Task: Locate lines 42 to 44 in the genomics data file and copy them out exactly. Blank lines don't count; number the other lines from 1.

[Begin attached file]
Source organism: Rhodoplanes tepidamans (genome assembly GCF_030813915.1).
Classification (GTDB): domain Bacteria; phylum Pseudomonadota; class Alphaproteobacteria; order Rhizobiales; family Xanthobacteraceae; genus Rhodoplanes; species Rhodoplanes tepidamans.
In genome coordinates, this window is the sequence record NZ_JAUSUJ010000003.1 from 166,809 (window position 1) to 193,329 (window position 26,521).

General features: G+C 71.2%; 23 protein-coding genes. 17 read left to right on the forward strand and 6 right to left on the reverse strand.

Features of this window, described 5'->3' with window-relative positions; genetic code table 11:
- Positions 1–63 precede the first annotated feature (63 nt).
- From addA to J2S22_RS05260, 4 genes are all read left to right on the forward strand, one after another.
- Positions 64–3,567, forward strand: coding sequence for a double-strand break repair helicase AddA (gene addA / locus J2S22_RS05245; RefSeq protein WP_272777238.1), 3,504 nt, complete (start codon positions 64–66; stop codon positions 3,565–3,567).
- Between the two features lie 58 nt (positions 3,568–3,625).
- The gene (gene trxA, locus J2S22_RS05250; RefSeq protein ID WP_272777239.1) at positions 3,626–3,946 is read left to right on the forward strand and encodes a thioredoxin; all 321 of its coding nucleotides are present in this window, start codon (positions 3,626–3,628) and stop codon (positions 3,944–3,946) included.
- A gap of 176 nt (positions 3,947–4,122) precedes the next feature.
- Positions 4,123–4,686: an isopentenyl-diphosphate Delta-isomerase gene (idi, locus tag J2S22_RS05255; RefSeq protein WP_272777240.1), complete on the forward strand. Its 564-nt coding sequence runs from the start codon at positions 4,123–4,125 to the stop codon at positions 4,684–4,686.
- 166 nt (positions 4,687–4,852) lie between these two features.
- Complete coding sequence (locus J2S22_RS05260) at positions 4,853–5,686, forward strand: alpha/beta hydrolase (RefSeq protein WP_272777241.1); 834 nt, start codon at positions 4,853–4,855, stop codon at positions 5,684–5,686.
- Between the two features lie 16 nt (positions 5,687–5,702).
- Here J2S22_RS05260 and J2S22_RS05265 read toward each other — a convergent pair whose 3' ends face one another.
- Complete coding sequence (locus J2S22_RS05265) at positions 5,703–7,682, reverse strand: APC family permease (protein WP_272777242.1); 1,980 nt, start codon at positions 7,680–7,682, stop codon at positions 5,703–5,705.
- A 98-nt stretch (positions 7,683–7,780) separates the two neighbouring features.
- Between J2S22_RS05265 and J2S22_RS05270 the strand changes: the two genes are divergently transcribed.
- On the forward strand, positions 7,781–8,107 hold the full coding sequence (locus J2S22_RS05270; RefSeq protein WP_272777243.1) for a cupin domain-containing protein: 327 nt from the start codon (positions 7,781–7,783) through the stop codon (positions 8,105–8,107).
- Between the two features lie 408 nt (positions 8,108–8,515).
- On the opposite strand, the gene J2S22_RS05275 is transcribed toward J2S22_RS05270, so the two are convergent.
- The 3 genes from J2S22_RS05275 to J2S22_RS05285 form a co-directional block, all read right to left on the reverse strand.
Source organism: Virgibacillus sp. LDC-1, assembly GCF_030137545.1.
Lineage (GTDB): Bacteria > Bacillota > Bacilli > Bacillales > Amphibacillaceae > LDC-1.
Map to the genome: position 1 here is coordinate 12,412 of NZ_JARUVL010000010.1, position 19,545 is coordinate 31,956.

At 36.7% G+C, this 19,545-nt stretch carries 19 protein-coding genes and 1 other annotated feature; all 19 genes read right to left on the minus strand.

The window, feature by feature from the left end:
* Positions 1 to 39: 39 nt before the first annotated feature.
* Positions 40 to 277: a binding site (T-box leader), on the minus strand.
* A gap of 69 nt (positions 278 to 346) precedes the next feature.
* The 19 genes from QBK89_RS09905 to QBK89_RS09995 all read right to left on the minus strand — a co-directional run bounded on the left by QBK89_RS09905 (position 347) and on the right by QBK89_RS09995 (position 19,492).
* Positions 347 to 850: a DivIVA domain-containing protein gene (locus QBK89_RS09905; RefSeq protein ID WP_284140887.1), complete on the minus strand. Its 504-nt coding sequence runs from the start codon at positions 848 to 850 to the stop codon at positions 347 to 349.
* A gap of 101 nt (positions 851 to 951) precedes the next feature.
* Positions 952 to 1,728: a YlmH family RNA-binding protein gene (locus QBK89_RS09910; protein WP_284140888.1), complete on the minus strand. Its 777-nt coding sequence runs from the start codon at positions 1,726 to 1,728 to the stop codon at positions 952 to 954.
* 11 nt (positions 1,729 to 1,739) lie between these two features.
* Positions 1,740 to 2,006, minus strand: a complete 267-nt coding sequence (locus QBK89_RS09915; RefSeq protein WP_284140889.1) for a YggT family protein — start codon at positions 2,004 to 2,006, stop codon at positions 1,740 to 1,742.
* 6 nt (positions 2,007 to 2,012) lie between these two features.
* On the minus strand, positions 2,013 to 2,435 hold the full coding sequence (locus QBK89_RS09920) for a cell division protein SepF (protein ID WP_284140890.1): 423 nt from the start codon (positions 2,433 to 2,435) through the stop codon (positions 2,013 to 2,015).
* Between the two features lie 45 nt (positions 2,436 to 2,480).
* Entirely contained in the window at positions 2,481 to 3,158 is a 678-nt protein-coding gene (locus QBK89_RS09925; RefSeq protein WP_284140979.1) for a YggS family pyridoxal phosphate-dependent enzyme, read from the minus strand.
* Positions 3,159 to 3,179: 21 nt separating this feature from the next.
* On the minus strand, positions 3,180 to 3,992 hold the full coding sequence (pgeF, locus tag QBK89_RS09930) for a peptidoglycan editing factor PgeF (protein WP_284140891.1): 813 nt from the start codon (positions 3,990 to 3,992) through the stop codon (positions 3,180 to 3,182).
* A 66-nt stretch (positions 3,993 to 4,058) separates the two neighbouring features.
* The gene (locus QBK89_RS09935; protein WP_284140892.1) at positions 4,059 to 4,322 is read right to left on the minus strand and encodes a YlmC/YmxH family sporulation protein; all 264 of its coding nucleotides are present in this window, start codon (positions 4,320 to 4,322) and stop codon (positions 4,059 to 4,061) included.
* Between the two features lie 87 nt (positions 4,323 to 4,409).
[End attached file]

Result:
* Positions 3,159 to 3,179: 21 nt separating this feature from the next.
* On the minus strand, positions 3,180 to 3,992 hold the full coding sequence (pgeF, locus tag QBK89_RS09930) for a peptidoglycan editing factor PgeF (protein WP_284140891.1): 813 nt from the start codon (positions 3,990 to 3,992) through the stop codon (positions 3,180 to 3,182).
* A 66-nt stretch (positions 3,993 to 4,058) separates the two neighbouring features.